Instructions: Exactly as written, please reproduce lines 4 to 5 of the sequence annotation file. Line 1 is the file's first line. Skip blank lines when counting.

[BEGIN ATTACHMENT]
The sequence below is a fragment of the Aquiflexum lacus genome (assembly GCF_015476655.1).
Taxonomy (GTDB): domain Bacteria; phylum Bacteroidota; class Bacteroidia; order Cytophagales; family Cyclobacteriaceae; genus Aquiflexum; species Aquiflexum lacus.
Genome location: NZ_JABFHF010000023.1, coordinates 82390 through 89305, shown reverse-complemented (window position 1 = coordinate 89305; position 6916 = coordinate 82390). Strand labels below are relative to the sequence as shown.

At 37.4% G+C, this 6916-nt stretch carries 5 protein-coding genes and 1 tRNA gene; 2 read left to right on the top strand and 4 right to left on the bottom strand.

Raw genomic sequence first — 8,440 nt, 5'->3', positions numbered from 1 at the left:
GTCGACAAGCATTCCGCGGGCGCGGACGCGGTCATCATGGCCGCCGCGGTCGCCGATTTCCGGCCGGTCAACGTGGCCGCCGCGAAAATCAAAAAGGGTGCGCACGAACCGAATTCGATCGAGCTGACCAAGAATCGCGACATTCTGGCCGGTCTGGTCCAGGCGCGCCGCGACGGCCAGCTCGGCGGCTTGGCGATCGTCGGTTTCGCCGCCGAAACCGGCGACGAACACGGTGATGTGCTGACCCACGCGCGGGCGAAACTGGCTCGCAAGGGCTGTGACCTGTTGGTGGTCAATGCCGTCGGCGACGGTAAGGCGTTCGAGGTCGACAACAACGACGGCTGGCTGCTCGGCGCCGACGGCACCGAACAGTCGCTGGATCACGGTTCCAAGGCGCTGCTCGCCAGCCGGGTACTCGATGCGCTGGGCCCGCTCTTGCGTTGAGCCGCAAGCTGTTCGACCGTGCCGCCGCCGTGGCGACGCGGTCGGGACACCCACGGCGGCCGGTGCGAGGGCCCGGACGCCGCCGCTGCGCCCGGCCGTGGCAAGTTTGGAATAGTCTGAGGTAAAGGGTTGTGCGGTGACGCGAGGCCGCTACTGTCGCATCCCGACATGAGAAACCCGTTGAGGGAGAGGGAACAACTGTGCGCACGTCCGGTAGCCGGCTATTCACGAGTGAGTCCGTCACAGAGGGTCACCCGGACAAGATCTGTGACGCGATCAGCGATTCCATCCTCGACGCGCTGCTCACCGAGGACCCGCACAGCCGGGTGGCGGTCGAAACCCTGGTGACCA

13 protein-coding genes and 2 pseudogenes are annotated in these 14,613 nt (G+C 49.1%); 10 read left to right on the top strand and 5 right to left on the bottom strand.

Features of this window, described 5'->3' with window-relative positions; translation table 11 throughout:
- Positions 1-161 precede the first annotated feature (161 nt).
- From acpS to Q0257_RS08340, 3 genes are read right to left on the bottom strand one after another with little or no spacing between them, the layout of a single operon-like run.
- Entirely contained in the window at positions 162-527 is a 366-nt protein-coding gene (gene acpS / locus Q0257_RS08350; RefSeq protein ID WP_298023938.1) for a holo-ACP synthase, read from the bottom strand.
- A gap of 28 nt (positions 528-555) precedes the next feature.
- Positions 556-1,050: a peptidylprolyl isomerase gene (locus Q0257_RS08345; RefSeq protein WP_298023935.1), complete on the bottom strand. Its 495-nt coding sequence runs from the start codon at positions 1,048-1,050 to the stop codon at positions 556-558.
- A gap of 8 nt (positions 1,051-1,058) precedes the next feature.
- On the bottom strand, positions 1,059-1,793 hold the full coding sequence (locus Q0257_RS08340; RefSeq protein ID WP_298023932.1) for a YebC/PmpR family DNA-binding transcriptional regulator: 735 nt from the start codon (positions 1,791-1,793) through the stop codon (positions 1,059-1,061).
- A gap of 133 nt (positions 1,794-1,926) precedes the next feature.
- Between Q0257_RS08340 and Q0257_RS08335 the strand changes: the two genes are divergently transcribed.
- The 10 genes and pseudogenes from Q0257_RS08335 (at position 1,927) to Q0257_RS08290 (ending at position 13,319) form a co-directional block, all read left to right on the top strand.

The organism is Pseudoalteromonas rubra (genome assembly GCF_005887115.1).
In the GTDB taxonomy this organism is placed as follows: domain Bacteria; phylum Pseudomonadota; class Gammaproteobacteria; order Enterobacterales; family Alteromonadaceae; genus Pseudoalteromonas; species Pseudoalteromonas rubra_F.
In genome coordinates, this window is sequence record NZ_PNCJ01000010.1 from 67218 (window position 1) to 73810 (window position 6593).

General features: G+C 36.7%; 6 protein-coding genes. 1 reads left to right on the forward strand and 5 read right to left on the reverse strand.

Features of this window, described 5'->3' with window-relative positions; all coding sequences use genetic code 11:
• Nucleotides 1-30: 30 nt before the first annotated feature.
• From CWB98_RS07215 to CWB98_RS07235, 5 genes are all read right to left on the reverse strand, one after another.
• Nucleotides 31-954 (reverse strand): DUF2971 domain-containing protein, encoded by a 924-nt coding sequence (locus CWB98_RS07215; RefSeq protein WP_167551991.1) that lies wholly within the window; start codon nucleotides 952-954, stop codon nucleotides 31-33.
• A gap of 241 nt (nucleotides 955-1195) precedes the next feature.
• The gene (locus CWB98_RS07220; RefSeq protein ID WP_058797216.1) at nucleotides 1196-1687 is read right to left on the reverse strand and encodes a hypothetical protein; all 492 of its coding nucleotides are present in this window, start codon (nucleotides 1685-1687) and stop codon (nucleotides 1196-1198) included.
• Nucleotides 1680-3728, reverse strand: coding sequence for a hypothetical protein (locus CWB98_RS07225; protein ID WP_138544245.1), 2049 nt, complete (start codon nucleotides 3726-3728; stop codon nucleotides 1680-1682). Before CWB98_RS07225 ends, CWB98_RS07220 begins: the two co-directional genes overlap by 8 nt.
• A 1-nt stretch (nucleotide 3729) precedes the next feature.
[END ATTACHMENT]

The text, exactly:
At 37.4% G+C, this 6916-nt stretch carries 5 protein-coding genes and 1 tRNA gene; 2 read left to right on the top strand and 4 right to left on the bottom strand.

Raw genomic sequence first — 8,440 nt, 5'->3', positions numbered from 1 at the left: